They play a key role in changing policy.
WASHINGTON, DC – MARCH 19: Michael Correia, director of government relations for the National Cannabis Industry Association, does lobbying to build support for the cannabis industrys issues on Capitol Hill, in Washington DC Wednesday March 19, 2014. (Photo by Melina Mara/The Washington Post via Getty Images)
The Internal Revenue Service has been quietly blocking the creation of non-profit cannabis industry associations, specifically 501(c)6 organizations, since the beginning of 2018. 501(c)6’s are often charitable political advocacy groups that incorporate lobbying to help shape policy. They play a key role in advancing legislation around particular issues.
In January, the IRS released a new set of rules which states, in part, that it will not be granting non-profit status to organizations whose purpose is to assist any business related to “an activity involving controlled substances (within the meaning of Schedule I and II of the Controlled Substances Act), which are prohibited by Federal law—regardless of its legality under the law of the state in which such activity is conducted.” This means all businesses related to cannabis, as cannabis is federally listed as a Schedule I substance on the Controlled Substances Act.
The Cannabis industry’s business and private sector leaders swiftly responded by issuing strong condemnations of the IRS’ new determination.
“We strongly oppose the rules change because legal cannabis businesses and professionals have a fundamental, constitutional right to associate and engage in free speech activities. Associations are simply the vehicles professionals use to collectively express those constitutional rights. Cannabis-related associations that comply with the law should be afforded the same treatment by the IRS as any other lawful non-profit entity,” said Aaron Smith, Co-founder & Executive Director of the National Cannabis Industry Association.
NCIA received its letter of determination from the IRS in 2010, long before it changed the rules; however, the organization is tracking the issue closely. While the NCIA “always remains nimble,” it has no immediate plans to make changes to its fundraising or financing strategies.
Documents obtained and released in 2013 first revealed the IRS’s red flags in regards to medical marijuana-related applications. The Treasury Inspector General for Tax Administration confirmed on October 5th, 2017 that, since then, the IRS has continued to give extra scrutiny to any applications with the term ‘Medical Marijuana.’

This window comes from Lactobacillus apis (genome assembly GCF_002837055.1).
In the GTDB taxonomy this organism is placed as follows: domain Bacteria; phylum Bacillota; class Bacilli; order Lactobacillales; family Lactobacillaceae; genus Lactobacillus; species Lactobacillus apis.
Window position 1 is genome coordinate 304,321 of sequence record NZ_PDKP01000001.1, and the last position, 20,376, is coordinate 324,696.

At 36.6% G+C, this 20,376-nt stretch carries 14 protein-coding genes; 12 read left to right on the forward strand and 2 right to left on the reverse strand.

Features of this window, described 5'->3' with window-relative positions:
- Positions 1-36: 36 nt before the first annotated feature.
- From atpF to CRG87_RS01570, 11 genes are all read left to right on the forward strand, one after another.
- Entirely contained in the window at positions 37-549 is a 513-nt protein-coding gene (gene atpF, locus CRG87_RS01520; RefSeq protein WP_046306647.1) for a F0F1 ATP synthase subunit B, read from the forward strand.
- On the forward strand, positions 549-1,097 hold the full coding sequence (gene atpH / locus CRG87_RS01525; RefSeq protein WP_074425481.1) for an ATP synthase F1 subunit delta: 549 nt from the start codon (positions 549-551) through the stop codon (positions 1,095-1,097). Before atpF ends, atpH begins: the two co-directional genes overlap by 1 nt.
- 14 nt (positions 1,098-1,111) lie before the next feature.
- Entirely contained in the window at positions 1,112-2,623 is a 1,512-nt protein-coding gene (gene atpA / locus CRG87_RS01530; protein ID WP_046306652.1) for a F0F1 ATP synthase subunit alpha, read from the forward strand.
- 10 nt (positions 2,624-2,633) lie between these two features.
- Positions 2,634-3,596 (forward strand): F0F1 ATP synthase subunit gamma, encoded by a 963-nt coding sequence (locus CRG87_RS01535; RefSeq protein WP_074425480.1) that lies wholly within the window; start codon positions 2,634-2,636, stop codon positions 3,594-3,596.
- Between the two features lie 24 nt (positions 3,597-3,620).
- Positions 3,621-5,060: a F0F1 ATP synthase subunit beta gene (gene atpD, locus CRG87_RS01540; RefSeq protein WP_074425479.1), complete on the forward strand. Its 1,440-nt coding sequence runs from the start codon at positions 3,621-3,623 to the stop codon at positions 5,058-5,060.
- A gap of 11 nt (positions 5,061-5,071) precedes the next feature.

For many cannabis industry influencers, this move is just another display of why the contradiction between federal prohibition and state legalization needs to be resolved. State-legal cannabis businesses continue to face a number of roadblocks as a result of federal law, including the inability to get bank accounts and the threat of a crackdown by the Department of Justice.
“This situation further increases the gap between federal and state regulations in a time when cannabis is becoming more widely accepted, and a lot of signs are pointing towards federal legalization. Taking a 30,000-foot view, I strongly believe that we’re losing the sense of the word ‘United’ States of America,'” said Mr. Arnaud Dumas de Rauly, Chief Strategy Officer for cannabis incubator The Blinc Group.
Krista Whitley, CEO of Altitude Products, a conglomerate of cannabis companies, concurred. The IRS’ move, she said, doesn’t reflect the will of the American people. According to Gallup, 64 percent of Americans now support medical marijuana. Twenty-nine states and the District of Columbia have legalized it.
“It is unfortunate, yet not surprising, that the current administration continues to act in direct contradiction to what the majority of Americans want,” Whitley said. “Blocking non-profit cannabis industry associations who are working to advocate for responsible consumption of this powerful plant medicine makes absolutely no sense.”
Isaac Dietrich, of MassRoots, Inc., argues the IRS’ stance is also stifling job creation and economic growth. “This decision harms thousands of small businesses and is in direct violation of U.S. federal law prohibiting political discrimination by the IRS,” Dietrich said.
The IRS was unavailable for comment.